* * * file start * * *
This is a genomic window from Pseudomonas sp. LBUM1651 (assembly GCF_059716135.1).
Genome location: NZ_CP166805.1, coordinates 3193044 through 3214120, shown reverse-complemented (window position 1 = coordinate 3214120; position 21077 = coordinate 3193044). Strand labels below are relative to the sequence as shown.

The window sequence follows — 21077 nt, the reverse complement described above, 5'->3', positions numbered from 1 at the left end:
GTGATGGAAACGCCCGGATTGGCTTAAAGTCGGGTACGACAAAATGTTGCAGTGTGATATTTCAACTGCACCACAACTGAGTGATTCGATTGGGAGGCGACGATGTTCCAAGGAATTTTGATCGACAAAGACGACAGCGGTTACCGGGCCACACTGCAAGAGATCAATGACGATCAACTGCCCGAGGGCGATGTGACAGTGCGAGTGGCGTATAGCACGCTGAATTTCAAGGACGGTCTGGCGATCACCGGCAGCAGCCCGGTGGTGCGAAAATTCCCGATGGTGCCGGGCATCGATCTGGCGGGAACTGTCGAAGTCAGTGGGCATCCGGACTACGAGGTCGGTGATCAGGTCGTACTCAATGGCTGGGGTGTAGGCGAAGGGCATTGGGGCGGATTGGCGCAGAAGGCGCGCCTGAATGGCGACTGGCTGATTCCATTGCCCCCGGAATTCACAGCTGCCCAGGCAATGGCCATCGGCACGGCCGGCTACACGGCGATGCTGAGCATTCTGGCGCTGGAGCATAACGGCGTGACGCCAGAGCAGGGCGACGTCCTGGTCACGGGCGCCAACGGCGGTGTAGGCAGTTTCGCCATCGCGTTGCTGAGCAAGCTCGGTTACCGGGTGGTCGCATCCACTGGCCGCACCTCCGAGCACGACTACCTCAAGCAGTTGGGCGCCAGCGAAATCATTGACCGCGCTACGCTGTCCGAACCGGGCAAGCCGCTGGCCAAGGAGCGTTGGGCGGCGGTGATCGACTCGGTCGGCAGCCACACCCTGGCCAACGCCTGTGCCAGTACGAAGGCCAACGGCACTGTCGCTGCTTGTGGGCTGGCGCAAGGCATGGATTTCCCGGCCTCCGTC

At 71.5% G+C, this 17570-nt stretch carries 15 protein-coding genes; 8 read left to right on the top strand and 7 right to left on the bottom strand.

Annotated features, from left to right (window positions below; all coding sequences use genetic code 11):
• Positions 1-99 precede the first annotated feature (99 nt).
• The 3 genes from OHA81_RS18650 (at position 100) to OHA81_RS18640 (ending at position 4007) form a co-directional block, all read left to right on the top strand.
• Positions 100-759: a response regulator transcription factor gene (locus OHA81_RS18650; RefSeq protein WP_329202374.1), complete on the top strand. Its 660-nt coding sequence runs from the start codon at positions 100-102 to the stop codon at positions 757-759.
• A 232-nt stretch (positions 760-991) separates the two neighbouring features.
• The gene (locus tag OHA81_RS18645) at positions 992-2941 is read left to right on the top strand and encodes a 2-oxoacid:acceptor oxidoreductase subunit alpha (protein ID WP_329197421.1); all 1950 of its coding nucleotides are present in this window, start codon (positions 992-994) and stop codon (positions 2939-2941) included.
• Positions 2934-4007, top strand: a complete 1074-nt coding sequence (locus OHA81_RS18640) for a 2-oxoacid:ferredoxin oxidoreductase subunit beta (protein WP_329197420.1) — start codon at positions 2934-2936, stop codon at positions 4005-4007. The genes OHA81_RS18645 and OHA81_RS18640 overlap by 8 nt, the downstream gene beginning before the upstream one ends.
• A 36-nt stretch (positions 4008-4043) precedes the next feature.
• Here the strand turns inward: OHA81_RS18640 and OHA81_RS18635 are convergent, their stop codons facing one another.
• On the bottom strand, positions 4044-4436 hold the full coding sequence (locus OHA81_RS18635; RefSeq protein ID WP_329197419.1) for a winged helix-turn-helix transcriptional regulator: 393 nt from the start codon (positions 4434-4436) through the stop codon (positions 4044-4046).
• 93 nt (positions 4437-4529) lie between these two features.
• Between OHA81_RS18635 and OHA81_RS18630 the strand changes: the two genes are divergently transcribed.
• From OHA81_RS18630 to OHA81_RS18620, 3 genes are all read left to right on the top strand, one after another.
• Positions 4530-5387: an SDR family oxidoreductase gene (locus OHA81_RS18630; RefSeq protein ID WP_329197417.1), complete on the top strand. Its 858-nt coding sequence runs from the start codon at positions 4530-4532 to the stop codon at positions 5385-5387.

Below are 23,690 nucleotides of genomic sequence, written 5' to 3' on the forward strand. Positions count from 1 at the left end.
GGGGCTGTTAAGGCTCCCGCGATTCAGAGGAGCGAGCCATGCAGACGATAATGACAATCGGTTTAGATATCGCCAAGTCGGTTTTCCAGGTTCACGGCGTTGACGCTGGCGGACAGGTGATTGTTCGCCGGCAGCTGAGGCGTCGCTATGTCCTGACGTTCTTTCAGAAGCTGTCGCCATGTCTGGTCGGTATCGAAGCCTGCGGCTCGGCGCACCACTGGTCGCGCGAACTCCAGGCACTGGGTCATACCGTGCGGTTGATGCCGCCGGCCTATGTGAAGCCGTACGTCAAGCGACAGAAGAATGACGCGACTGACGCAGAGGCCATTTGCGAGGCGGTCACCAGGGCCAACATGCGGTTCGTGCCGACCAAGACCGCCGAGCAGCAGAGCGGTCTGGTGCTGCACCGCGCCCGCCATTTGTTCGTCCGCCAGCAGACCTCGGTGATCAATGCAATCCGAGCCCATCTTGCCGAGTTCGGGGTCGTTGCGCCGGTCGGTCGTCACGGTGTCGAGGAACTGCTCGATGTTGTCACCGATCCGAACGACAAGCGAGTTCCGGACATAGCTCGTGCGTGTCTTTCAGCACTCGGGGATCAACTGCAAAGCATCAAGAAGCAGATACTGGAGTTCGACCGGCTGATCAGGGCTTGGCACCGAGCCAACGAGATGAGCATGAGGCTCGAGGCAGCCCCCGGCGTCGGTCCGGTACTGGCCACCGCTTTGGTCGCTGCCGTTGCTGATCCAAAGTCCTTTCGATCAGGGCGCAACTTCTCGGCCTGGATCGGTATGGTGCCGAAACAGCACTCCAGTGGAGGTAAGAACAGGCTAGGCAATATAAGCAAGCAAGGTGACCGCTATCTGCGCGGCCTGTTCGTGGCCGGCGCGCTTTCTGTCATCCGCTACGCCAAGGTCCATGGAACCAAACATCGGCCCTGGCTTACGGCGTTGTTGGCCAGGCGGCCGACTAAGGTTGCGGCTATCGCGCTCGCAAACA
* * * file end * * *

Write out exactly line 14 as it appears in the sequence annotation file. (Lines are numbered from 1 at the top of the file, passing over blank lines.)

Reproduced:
• Here the strand turns inward: OHA81_RS18640 and OHA81_RS18635 are convergent, their stop codons facing one another.